2013 has been a very good year for Behavioral Health Integration Blog! Our popular Integrated Care Thought Leader Series began this year, providing insights into the minds of some of the most prominent thought leaders in integrated care, including Dr. Alexander “Sandy” Blount, Dr. Benjamin Druss, Larry Fricks, and Dr. Benjamin Miller. Stay tuned in 2014! We have several excellent integrated care thought leaders lined up, to provide their expert perspectives on whole health and integrating behavioral health and primary care for enhancing health outcomes, reducing healthcare costs, and improving access to healthcare.
The WordPress.com stats helper monkeys prepared a 2013 annual report for this blog.
Here’s an excerpt:
A New York City subway train holds 1,200 people. This blog was viewed about 4,800 times in 2013. If it were a NYC subway train, it would take about 4 trips to carry that many people.
“When you look at people holistically and start valuing their mind-body resiliency, I think there is a level of excitement, and better outcomes.”
September is Recovery Month. This year’s theme is Join the Voices for Recovery: Together on Pathways to Wellness. It is very fitting that Larry Fricks is our featured Integrated Care Thought Leader this month, as he is one of the nation’s greatest leaders in peer-led services, wellness, and recovery. An amazing individual who has devoted his life to helping others, Mr. Fricks was gracious enough to his insights into the importance of whole health wellness and resiliency and the vital role of engaging with people who have the lived-experience to provide support through the process. He offered insight into the role that a whole health approach plays in improving health outcomes and managing wellness. Drawing from his own experiences, Mr. Fricks identified many factors that contribute to a person’s recovery process. Acknowledging that factors such as race, socioeconomic status, and personal support system play a crucial role: “I don’t think you can underestimate what social determinants do to break somebody down.”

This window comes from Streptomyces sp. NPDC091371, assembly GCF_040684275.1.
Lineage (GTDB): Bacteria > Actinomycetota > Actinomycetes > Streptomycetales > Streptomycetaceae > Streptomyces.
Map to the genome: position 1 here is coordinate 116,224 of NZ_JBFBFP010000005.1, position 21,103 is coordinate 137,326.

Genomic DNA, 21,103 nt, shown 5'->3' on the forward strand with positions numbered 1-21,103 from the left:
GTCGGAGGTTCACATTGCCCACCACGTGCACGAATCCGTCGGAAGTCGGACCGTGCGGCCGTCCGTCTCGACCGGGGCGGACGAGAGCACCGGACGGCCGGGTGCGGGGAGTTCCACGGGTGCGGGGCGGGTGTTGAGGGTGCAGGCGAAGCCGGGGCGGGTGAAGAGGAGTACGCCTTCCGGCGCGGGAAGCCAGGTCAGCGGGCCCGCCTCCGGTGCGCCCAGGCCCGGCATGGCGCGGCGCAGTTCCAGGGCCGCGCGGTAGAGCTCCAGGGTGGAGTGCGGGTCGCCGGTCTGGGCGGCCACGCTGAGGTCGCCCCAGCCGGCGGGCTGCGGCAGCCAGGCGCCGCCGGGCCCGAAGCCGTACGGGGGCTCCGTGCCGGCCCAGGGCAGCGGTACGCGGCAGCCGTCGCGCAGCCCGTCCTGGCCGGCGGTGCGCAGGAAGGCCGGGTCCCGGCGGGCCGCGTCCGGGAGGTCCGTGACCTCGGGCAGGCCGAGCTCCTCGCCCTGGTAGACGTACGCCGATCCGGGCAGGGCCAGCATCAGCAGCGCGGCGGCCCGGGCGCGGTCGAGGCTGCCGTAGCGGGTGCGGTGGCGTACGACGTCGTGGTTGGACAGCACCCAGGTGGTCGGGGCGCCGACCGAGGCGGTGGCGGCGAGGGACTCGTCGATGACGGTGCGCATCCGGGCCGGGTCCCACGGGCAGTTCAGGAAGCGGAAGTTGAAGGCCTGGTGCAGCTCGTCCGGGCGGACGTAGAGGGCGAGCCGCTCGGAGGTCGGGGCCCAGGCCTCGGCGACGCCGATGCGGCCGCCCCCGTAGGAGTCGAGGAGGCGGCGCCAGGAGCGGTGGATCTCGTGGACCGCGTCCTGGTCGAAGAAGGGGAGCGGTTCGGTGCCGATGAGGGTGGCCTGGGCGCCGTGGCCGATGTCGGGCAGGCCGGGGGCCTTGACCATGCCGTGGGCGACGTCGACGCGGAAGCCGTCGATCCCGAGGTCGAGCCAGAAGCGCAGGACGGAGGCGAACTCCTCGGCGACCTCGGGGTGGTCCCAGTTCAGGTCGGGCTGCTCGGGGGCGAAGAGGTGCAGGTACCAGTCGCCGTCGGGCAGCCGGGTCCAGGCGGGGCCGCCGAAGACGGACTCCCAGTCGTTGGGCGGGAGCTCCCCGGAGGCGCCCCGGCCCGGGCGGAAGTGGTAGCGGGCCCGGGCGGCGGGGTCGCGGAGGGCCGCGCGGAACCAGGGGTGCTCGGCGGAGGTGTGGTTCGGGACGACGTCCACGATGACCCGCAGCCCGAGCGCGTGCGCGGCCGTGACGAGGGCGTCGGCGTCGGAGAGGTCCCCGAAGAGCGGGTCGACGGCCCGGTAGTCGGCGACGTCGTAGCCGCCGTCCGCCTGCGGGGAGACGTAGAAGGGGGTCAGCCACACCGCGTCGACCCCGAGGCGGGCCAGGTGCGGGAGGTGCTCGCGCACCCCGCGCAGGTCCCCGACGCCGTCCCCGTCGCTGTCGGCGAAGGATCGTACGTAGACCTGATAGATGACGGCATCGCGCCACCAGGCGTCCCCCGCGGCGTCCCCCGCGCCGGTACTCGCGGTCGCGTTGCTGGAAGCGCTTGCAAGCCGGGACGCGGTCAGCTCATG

I first met Mr. Fricks in 2000 in Rockford, Illinois. He was the keynote speaker at the Consumer Family Forum, addressing a group who receive behavioral health services, their families, and behavioral health professionals from across the state. His passion resonated among the 300+ attendees as he shared his personal recovery story, urging others to believe that recovery is possible. I vividly recall (and have frequently shared with others) a very moving story that he shared about an initiative that has grown to be The Gardens at Saint Elizabeths: A National Memorial of Recovered Dignity, honoring the hundreds of thousands of people who died and were buried in unmarked graves on the grounds of psychiatric hospitals…and were forgotten:
Larry Fricks:Their graves were decimated and desecrated and they have no markers and people didn’t care about maintaining their graves. They walked the Earth and they had a life. Mothers, husbands and wives, children. They had wonderful things happen, and they saw miracles, and they had heartbreak, and you’re just honoring that experience. I just really believe that the Memorial is drawing people that I never expected to draw…very inspiring.